Tirreno-Adriatico 2014: Mark Cavendish sprints to stage six victory

Manxman profits from stunning Omega Pharma-Quickstep lead-out

Mark Cavendish stormed to a dominant victory on stage six of Tirreno-Adriatico as Omega Pharma-Quickstep took full control in the final kilometres.

With a big crash bringing down several Lotto-Belisol riders behind them and Marcel Kittel already dropped from the leading group, Cavendish and his team-mates found themselves with a huge gap at the front on the final straight.

Mark Cavendish stormed to a dominant stage six victory (pic: Sirotti)

And with such an advantage there was only going to be one winner, as they gave Cavendish a long lead-out before the Manxman peeled off from the wheel of Alessandro Petacchi to lead home and Omega Pharma-Quickstep one-two.

Such was their speed – and the impact of the crash – Petacchi even had time to celebrate before crossing in second, while Mark Renshaw also finished in the top ten.

It was some turnaround for Cavendish, after he was the last rider to finish stage five after the punishing climb of Mont di Guardiagrele and he was delighted with his comeback.

“I’m incredibly happy,” he said post-race. “Yesterday was the worst I’ve felt on the bike for a long time.

“But from the beginning today I felt really good. The team stayed with me and we had one goal today which was to win the sprint.

“It would have been nice to have raced against Marcel Kittel and Andre Greipel but we’ll still celebrate tonight.”

A strong chasing group went clear early on, with Pete Kennaugh (Team Sky), Jack Bauer (Garmin-Sharp), Steve Morabito (BMC Racing) and Cesare Benedetti (Team NetApp-Endura) going clear.

Their lead stretched to more than five minutes at its maximum, with the powerful engines of Bauer and Kennaugh coming into their own but the pace in the peloton kept them at close quarters.

Cavendish celebrates victory on the podium (pic: Sirotti)

With Cannondale putting the hurt on at the front, Kittel found himself spat out of the back though he was quickly led back in by his team-mates.

The team in green remained undeterred however, setting a furious pace which caused another split – Giant-Shimano

With the average speed of the stage more than 45km/h, Cannondale’s efforts also meant the riders were up front were given little chance to succeed, though they stayed out until the final lap of the finishing circuit.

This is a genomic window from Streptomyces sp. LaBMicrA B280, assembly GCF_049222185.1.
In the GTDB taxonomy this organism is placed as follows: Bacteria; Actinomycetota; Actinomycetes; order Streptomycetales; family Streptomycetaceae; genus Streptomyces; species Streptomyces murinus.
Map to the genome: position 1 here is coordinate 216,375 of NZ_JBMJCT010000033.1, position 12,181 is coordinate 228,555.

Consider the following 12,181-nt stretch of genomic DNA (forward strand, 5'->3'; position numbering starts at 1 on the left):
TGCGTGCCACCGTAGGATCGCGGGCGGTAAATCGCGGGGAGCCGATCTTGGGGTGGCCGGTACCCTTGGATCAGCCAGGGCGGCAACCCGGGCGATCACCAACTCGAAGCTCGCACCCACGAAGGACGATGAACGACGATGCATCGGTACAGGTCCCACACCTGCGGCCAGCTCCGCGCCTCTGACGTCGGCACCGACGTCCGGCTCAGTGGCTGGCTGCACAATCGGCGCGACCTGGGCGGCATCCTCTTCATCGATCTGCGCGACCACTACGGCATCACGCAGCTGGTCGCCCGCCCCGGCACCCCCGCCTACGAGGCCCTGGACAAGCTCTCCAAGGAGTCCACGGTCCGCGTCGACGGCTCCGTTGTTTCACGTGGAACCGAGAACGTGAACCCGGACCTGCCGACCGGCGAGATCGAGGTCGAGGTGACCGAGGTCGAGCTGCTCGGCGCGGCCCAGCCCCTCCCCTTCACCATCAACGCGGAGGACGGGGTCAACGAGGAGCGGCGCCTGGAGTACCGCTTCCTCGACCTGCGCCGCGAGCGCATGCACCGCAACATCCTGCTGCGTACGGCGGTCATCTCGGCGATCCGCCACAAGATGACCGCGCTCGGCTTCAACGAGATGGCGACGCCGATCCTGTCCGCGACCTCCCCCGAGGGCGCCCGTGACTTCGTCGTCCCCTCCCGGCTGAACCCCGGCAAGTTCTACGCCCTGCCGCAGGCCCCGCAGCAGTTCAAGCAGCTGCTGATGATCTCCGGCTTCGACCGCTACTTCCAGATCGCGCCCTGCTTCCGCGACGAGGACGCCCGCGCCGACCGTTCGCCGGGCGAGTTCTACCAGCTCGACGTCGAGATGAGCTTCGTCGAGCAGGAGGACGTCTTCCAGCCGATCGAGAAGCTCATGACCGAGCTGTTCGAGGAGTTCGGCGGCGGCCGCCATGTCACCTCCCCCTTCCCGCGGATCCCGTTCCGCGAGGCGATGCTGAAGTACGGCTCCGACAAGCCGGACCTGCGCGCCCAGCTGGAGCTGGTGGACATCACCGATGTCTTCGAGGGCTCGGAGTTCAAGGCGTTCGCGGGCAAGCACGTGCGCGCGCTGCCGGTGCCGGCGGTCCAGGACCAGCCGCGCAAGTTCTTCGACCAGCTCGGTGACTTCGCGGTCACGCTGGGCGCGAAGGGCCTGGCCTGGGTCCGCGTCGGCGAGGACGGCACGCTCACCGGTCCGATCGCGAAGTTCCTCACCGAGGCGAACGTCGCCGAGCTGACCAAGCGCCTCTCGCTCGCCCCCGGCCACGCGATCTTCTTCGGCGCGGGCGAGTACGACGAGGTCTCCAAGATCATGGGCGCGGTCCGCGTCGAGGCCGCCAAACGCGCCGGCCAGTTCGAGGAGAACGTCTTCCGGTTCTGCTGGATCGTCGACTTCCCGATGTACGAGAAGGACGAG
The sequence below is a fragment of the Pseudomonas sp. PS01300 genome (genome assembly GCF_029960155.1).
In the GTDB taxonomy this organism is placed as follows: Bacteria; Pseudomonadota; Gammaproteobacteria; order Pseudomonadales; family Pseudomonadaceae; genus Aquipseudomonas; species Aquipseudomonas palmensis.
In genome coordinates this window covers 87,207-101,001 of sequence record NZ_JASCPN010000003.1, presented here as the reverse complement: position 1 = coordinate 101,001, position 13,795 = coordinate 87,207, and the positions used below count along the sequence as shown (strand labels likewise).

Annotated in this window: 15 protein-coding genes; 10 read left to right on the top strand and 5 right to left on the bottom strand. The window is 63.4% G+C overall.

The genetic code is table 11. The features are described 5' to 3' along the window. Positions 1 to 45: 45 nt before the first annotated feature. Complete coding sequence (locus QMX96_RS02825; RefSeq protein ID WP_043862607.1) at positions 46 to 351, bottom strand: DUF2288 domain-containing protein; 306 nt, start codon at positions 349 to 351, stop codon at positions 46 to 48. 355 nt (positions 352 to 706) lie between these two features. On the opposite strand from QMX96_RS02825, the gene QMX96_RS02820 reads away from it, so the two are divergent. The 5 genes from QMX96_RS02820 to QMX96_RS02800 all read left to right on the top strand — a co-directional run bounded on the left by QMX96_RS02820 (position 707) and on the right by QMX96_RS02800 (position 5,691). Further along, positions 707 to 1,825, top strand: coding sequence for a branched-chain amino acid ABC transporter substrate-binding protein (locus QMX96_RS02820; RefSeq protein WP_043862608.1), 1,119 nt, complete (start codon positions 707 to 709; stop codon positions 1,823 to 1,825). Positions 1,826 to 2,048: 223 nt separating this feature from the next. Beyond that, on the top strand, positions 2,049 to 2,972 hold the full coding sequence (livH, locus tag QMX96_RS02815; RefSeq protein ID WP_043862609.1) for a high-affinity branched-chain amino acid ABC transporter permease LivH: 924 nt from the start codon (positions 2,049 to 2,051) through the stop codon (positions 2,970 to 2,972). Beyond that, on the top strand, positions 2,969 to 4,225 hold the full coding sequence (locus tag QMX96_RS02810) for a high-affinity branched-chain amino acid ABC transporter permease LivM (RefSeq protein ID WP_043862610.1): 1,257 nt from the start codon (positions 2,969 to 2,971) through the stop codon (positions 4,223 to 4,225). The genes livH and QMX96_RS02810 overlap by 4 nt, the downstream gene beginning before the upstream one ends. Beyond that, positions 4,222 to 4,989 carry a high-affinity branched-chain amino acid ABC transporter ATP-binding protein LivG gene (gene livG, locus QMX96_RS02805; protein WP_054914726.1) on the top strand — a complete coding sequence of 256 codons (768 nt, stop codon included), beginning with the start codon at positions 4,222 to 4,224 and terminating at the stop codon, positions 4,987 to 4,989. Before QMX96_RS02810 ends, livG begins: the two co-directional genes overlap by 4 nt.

Giant-Shimano, with the help of Sam Bennett’s Team NetApp-Endura, brought the gap between the two groups down to 20 seconds at one point but their efforts were to prove in vain.

Philippe Gilbert attacked the leading group, but as the sprint trains took over he was soon reeled in with Omega Pharma-Quickstep and Lotto-Belisol hitting the front.

Tony Martin once again put in a huge shift for the former, ensuring they were at the front in the final kilometres and it proved crucial as several Lotto-Belisol riders hit the deck on the final corner with 1.3km to go.

Michal Kwiatkowski drilled hard at the front as a gap appeared between Omega Pharma-Quickstep and their rivals.

Alberto Contador stayed safe in the bunch to maintain his overall lead going into the individual time trial (pic: Sirotti)

Arnaud Demare ( remained in contention and Greipel managed to find the back wheel but the pace at the front was simply too much for anyone to keep pace.

Renshaw took over at the front and peeled off to leave Petacchi and Cavendish with a huge gap, but the two sprinting greats remained fully focussed on the task in hand as Cavendish came round to take the win.

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Tirreno-Adriatico: stage six – result

1) Mark Cavendish (GBR) – Omega Pharma-Quickstep – 4.16.15hrs
2) Alessandro Petacchi (ITA) – Omega Pharma-Quickstep – ST
3) Peter Sagan (SVK) – Cannondale
4) Arnaud Demare (FRA) –
5) Tony Hurel (FRA) – Europcar
6) Robert Wagner (GER) – Belkin
7) Kristian Sbaragli (ITA) – MTN-Qhubeka
8) Bartosz Huzarski (POL) – Team NetApp-Endura
9) Mark Renshaw (AUS) – Omega Pharma-Quickstep
10) Davide Appollonio (ITA) – Ag2r-La Mondiale

General classification

1) Alberto Contador (ESP) – Tinkoff-Saxo – 25.17.51hrs
2) Nairo Quintana (COL) – Movistar +2.08
3) Roman Kreuziger (CZE) – Tinkoff-Saxo +2.15
4) Julian Arredondo (COL) – Trek Factory Racing +2.39
5) Jean-Christophe Peraud (FRA) – Ag2r-La Mondiale +2.40
6) Mikel Nieve (ESP) – Team Sky +2.50
7) Daniel Moreno (ESP) – Katusha +2.51
8) Domenico Pozzovivo (ITA) – Ag2r-La Mondiale +2.56
9) Giampaolo Caruso (ITA) – Katusha +2.58
10) Robert Kiserlovski (CRO) – Trek Factory Racing +3.06

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